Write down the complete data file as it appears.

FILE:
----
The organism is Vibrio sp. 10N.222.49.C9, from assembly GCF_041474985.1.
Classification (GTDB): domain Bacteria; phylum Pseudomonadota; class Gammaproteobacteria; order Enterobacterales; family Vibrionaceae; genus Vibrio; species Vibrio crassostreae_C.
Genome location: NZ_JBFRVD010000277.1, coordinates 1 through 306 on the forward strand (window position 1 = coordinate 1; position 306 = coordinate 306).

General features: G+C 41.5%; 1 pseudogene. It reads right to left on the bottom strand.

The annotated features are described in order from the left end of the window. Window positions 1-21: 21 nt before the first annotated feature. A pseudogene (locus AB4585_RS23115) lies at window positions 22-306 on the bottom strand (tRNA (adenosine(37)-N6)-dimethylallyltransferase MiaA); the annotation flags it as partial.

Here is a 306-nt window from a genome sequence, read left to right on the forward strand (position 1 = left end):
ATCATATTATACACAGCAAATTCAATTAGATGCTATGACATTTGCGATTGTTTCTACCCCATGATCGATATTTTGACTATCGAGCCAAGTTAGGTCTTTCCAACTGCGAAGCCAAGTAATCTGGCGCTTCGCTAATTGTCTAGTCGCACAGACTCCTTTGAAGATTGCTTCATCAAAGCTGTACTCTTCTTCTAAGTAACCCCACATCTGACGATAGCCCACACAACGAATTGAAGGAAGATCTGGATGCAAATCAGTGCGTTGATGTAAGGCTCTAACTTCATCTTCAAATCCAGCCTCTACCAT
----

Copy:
The organism is Vibrio sp. 10N.222.49.C9, from assembly GCF_041474985.1.
Classification (GTDB): domain Bacteria; phylum Pseudomonadota; class Gammaproteobacteria; order Enterobacterales; family Vibrionaceae; genus Vibrio; species Vibrio crassostreae_C.
Genome location: NZ_JBFRVD010000277.1, coordinates 1 through 306 on the forward strand (window position 1 = coordinate 1; position 306 = coordinate 306).

General features: G+C 41.5%; 1 pseudogene. It reads right to left on the bottom strand.

The annotated features are described in order from the left end of the window. Window positions 1-21: 21 nt before the first annotated feature. A pseudogene (locus AB4585_RS23115) lies at window positions 22-306 on the bottom strand (tRNA (adenosine(37)-N6)-dimethylallyltransferase MiaA); the annotation flags it as partial.

Here is a 306-nt window from a genome sequence, read left to right on the forward strand (position 1 = left end):
ATCATATTATACACAGCAAATTCAATTAGATGCTATGACATTTGCGATTGTTTCTACCCCATGATCGATATTTTGACTATCGAGCCAAGTTAGGTCTTTCCAACTGCGAAGCCAAGTAATCTGGCGCTTCGCTAATTGTCTAGTCGCACAGACTCCTTTGAAGATTGCTTCATCAAAGCTGTACTCTTCTTCTAAGTAACCCCACATCTGACGATAGCCCACACAACGAATTGAAGGAAGATCTGGATGCAAATCAGTGCGTTGATGTAAGGCTCTAACTTCATCTTCAAATCCAGCCTCTACCAT